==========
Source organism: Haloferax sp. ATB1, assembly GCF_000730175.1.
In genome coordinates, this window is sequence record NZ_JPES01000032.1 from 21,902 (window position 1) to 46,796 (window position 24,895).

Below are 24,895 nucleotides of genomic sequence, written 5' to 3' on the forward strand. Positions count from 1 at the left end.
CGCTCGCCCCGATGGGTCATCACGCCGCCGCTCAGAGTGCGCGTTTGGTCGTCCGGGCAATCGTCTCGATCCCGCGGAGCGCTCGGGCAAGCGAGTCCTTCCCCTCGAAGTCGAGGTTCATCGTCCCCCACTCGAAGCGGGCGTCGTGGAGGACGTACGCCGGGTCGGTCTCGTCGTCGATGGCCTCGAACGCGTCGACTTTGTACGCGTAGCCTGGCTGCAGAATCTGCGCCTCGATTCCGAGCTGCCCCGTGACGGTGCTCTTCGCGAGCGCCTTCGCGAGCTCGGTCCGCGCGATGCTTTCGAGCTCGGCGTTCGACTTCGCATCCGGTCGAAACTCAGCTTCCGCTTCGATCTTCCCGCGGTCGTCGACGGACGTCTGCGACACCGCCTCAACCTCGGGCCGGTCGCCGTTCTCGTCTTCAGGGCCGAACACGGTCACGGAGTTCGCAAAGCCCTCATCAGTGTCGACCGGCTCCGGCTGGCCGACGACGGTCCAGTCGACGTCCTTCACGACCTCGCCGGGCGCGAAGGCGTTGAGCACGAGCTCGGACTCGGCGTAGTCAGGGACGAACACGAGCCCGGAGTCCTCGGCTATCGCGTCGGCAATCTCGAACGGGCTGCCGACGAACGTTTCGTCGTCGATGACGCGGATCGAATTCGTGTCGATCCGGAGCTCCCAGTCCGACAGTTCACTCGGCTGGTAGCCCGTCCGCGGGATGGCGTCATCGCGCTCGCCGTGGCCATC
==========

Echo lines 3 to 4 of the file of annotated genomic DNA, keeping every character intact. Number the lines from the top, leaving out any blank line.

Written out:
Below are 24,895 nucleotides of genomic sequence, written 5' to 3' on the forward strand. Positions count from 1 at the left end.
CGCTCGCCCCGATGGGTCATCACGCCGCCGCTCAGAGTGCGCGTTTGGTCGTCCGGGCAATCGTCTCGATCCCGCGGAGCGCTCGGGCAAGCGAGTCCTTCCCCTCGAAGTCGAGGTTCATCGTCCCCCACTCGAAGCGGGCGTCGTGGAGGACGTACGCCGGGTCGGTCTCGTCGTCGATGGCCTCGAACGCGTCGACTTTGTACGCGTAGCCTGGCTGCAGAATCTGCGCCTCGATTCCGAGCTGCCCCGTGACGGTGCTCTTCGCGAGCGCCTTCGCGAGCTCGGTCCGCGCGATGCTTTCGAGCTCGGCGTTCGACTTCGCATCCGGTCGAAACTCAGCTTCCGCTTCGATCTTCCCGCGGTCGTCGACGGACGTCTGCGACACCGCCTCAACCTCGGGCCGGTCGCCGTTCTCGTCTTCAGGGCCGAACACGGTCACGGAGTTCGCAAAGCCCTCATCAGTGTCGACCGGCTCCGGCTGGCCGACGACGGTCCAGTCGACGTCCTTCACGACCTCGCCGGGCGCGAAGGCGTTGAGCACGAGCTCGGACTCGGCGTAGTCAGGGACGAACACGAGCCCGGAGTCCTCGGCTATCGCGTCGGCAATCTCGAACGGGCTGCCGACGAACGTTTCGTCGTCGATGACGCGGATCGAATTCGTGTCGATCCGGAGCTCCCAGTCCGACAGTTCACTCGGCTGGTAGCCCGTCCGCGGGATGGCGTCATCGCGCTCGCCGTGGCCATC